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There’s a lot of common-sense advice out there about small businesses tapping into big business clientele. Look professional. Show up on time. Make sure your presentation materials, calling cards and website are all high-caliber.
These are all essential tips, but there’s a lot more to dealing with big companies than basic business etiquette dictates. Many professional consultants make their living helping small businesses connect with their much bigger counterparts. And they have some terrific ideas on how to go about it.
As a small business owner prospecting for clients, perhaps you’re inclined to think that your main goal should be to get your foot in the door and show off your PowerPoint presentation about how good your products or services are. But Andy Blackstone, a consultant in this area for many years and author of Small Changes That Help Small Companies Make Big Increases in Sales, warns that that’s just about the worst thing you can do. As tempting as a slick audio/visual presentation might be, he says your first contact with a company will be much more useful to you if you spend it asking questions about their business needs.
“There’s a lot of research to indicate that executives in large companies don’t want to see canned presentations,” says Blackstone. “Instead, they want to learn how to solve a problem. That means you need to always be trying to solve problems, rather than always be trying to sell something.”
Another common small-company mistake, says Blackstone, is casting much too wide a net in looking for potential customers. Instead of starting out with a calling list of 1,000 names—which Blackstone says is surprisingly common—hone it down to a much smaller group of likely prospects and concentrate your energy on them.
Jill Konrath, author of Selling to Big Companies, who also works helping small companies advance to new levels, emphasizes thorough preparation and tenacity with her clients. Preparing for that first meeting—even one where you’re asking questions rather than boasting about your products—takes a lot of time, she says. Checking out the company’s website and the LinkedIn page of the person you’re seeing are mandatory.
“Corporate decision-makers are crazy busy. Time is their most important asset, and they protect it at all costs,” says Konrath. “If they agree to see you, they expect you to have done your homework. And that involves a lot more preparation than you might initially think.”
Konrath offers several other useful tips. For example, you shouldn’t waste your time trying to sell to a purchasing or human resources department. They only do what the management of specific business units tells them to do, and those are the decision-makers you need to spend time trying to reach. And don’t surrender easily in those efforts. Konrath says that it may take an eye-popping 18 attempts, via both email and voicemail, to get on someone’s calendar.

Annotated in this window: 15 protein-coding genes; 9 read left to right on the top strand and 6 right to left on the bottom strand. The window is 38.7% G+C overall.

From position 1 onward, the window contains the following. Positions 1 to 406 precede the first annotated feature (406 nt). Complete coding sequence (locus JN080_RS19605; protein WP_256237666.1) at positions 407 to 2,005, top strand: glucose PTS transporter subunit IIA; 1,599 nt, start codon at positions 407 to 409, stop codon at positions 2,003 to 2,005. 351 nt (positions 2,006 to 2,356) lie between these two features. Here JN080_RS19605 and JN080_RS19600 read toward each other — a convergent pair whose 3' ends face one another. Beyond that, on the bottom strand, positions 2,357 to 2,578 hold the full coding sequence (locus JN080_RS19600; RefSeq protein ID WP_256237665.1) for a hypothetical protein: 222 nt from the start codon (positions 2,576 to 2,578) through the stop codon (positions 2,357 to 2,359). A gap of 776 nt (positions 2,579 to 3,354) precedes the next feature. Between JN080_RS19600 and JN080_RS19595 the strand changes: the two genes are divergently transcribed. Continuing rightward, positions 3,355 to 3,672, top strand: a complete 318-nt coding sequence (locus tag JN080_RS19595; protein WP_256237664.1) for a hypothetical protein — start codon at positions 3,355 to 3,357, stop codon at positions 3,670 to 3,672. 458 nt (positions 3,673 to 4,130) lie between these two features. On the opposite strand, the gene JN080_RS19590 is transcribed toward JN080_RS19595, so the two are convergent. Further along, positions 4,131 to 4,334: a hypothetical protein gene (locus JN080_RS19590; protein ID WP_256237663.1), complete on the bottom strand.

You should always use these exchanges, she says, not to simply plead one more time for a meeting, but to tell your prospects something they didn’t already know. You might, for example, describe a recent sale and how it solved a big problem for the new customer. Or, you could cite something relevant from the news to hammer home how you will be able to help. For example, if you’re selling teleconferencing equipment, you might cite a story on a recent airline price hikes to emphasize how that equipment can help trim the client’s travel budget. “If your message has good information, you won’t be considered a pest,” she promises.
Konrath urges small businesses to keep in mind that people usually don’t have plans to replace something in their organization, but they will if they can be persuaded that by doing so, they’ll gain some sort of advantage. For instance, an individual might not be in the market for a new computer, but might buy one anyway after being told of the dramatically improved features and low cost of a new model.
Finally, when it comes to small business selling to big business, Blackstone points out that developing leads requires some creative thinking. He cites a personal example of working with an environmental company that helped big businesses comply with EPA requirements. Blackstone’s clients were familiar enough with the workings of federal inspectors to know that companies would get a warning letter before being formally accused of not being in compliance with regulations. Since the list was public information, Blackstone’s crew was able to get a copy. And since all of the companies on the list were badly in need of help complying with EPA requirements, the leads resulted in considerable new business. Says Blackstone, “They had a clever idea, and it really paid off.”
Armed with the right knowledge, navigating your small business through the channels of big business can pay off, too.
Lee Gomes is a San Francisco-based writer who has written for the Wall Street Journal, Forbes and the San Jose Mercury News. He can be reached at firstname.lastname@example.org.